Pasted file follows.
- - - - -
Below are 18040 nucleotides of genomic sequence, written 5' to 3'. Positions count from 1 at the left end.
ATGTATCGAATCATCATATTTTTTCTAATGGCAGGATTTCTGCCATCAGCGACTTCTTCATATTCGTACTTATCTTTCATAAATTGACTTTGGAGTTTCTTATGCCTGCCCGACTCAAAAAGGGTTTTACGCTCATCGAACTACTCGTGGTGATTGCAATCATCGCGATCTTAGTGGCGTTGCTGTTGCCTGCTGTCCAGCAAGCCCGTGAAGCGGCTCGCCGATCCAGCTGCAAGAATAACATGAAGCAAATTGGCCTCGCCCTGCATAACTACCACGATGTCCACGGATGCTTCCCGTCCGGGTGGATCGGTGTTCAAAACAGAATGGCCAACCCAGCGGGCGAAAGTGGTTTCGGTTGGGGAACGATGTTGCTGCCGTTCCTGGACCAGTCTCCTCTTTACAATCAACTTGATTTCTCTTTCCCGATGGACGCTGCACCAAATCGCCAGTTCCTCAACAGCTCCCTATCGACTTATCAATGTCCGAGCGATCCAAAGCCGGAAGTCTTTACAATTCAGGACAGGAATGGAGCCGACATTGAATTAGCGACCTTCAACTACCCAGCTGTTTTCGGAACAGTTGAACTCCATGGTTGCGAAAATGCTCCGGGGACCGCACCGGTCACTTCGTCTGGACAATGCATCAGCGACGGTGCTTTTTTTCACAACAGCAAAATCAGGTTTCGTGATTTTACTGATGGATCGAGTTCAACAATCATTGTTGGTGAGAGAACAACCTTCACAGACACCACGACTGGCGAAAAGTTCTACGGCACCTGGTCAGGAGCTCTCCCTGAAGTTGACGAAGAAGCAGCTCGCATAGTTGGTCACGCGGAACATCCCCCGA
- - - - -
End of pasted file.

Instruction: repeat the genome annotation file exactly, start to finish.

Below are 18040 nucleotides of genomic sequence, written 5' to 3'. Positions count from 1 at the left end.
ATGTATCGAATCATCATATTTTTTCTAATGGCAGGATTTCTGCCATCAGCGACTTCTTCATATTCGTACTTATCTTTCATAAATTGACTTTGGAGTTTCTTATGCCTGCCCGACTCAAAAAGGGTTTTACGCTCATCGAACTACTCGTGGTGATTGCAATCATCGCGATCTTAGTGGCGTTGCTGTTGCCTGCTGTCCAGCAAGCCCGTGAAGCGGCTCGCCGATCCAGCTGCAAGAATAACATGAAGCAAATTGGCCTCGCCCTGCATAACTACCACGATGTCCACGGATGCTTCCCGTCCGGGTGGATCGGTGTTCAAAACAGAATGGCCAACCCAGCGGGCGAAAGTGGTTTCGGTTGGGGAACGATGTTGCTGCCGTTCCTGGACCAGTCTCCTCTTTACAATCAACTTGATTTCTCTTTCCCGATGGACGCTGCACCAAATCGCCAGTTCCTCAACAGCTCCCTATCGACTTATCAATGTCCGAGCGATCCAAAGCCGGAAGTCTTTACAATTCAGGACAGGAATGGAGCCGACATTGAATTAGCGACCTTCAACTACCCAGCTGTTTTCGGAACAGTTGAACTCCATGGTTGCGAAAATGCTCCGGGGACCGCACCGGTCACTTCGTCTGGACAATGCATCAGCGACGGTGCTTTTTTTCACAACAGCAAAATCAGGTTTCGTGATTTTACTGATGGATCGAGTTCAACAATCATTGTTGGTGAGAGAACAACCTTCACAGACACCACGACTGGCGAAAAGTTCTACGGCACCTGGTCAGGAGCTCTCCCTGAAGTTGACGAAGAAGCAGCTCGCATAGTTGGTCACGCGGAACATCCCCCGA